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“Maintenance of Certification”, the process by which the American Board of Medical Specialties supposedly ensures that physicians keep up with the times in terms of medical knowledge has more drama surrounding it than the cast party for a high school musical. Speaking from experience here:
Is MOC a form of rigorous self-regulation to be emulated across other professions, or a corporate boondoggle, swindling innocent docs out of their hard-earned?
Full disclosure: I am board-certified in Internal Medicine and Nephrology. Every ten years, I have to spend several thousand dollars to take an exam to maintain that certification. Where does all that money go?
After reading this research letter appearing in the Journal of the American Medical Association, I’m not really sure.
Researchers Brian Drolet and Vickram Tandon did the legwork of pulling the fees associated with maintenance of certification for 24 member boards within the ABMS. Then they did something clever. They pulled the IRS form 990 records for each board - these are non-profit organizations after all – to determine just how much money they are making from all of our fees. One caveat – this is all 2013 data.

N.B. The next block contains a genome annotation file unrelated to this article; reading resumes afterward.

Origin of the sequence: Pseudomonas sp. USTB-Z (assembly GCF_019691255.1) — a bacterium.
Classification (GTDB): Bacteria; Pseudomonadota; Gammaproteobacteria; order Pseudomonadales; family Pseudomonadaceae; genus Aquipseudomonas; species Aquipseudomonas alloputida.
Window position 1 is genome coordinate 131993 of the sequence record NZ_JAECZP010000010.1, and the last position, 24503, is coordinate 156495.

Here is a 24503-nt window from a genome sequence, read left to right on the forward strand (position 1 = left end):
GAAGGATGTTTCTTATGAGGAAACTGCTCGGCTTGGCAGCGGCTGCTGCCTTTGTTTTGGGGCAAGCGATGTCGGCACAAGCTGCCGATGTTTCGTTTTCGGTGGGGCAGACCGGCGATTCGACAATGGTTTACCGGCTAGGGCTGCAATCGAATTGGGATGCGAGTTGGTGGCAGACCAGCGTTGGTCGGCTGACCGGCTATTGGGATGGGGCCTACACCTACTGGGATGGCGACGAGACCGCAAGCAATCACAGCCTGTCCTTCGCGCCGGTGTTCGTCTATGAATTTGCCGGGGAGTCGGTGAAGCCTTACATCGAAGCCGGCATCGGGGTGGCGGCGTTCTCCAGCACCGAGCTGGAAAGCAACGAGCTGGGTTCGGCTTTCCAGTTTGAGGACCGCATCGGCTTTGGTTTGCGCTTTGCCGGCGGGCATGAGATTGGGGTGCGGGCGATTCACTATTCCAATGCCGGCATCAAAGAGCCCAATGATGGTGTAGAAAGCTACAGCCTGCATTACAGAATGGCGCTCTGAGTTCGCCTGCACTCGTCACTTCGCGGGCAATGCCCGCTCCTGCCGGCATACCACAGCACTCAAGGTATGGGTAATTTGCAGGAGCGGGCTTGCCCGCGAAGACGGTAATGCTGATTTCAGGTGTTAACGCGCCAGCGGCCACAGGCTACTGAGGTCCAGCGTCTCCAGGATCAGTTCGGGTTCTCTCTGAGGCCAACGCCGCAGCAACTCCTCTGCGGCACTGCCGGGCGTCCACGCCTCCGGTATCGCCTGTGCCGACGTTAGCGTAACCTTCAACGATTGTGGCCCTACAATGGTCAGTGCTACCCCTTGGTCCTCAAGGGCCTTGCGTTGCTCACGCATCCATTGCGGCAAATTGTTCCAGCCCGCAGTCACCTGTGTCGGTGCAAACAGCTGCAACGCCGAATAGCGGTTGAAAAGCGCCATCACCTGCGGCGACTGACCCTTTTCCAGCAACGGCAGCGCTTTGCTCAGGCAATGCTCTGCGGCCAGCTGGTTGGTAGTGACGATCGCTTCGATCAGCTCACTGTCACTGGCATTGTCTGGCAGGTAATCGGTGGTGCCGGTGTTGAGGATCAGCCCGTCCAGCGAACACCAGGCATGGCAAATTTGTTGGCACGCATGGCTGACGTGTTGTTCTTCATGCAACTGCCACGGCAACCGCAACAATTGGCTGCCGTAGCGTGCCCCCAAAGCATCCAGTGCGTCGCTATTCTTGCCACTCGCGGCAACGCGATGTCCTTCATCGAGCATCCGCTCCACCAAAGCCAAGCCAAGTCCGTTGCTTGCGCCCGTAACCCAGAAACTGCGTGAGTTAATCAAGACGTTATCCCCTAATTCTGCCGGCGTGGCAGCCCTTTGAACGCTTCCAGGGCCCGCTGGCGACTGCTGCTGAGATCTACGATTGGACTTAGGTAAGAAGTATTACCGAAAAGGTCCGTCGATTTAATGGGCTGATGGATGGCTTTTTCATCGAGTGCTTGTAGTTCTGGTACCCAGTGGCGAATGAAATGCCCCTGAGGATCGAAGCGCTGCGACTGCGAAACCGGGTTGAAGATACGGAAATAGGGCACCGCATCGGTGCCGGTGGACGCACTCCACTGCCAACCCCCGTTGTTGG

Overall, the 24 boards brought in 263 million dollars in 2013, and spent 238 million dollars. Examination fees were the bulk of the revenue at 87% but only 21% of the revenue was spent on administering exams, certifying, and verifying diplomates.
The rest was spent on staff compensation. FYI I looked at the 2015 form 990 for the American Board of Internal Medicine to see that the CEO had compensation totaling $850,000.
Alright, I’m not an accountant. I'll let smarter people than me debate the finances of non-profit entities like this. The important question to me is whether the whole process of specialty certification matters – does it improve patient care?
The data here is actually mixed.
I love this study, appearing in JAMA in 2014.
Basically, the researchers took advantage of the fact that individuals who were certified in internal medicine in 1989 never had to recertify, but those who certified in 1991 were subject to the every 10-year recertification process. This is as close to a randomized trial as we’ll get. The bottom line? Maintenance of certification was not associated with a reduction in hospitalizations – you can see these lines basically overlap.
But 1989 was a long time ago. Medicine moves faster now.
We also have good data to suggest that patients really like this stuff. 79% of patients in a 2003 Gallup poll said re-certification is very important.
The medical specialty boards exist to facilitate public trust. But studies like this which raise questions about their financial situation erode the trust of the doctors they are trying to serve. We need some way to ensure that we, as professionals, are keeping up with the rapid evolution in medical science, but we're going to need greater transparency from the ABMS if they want to continue to be our default mechanism.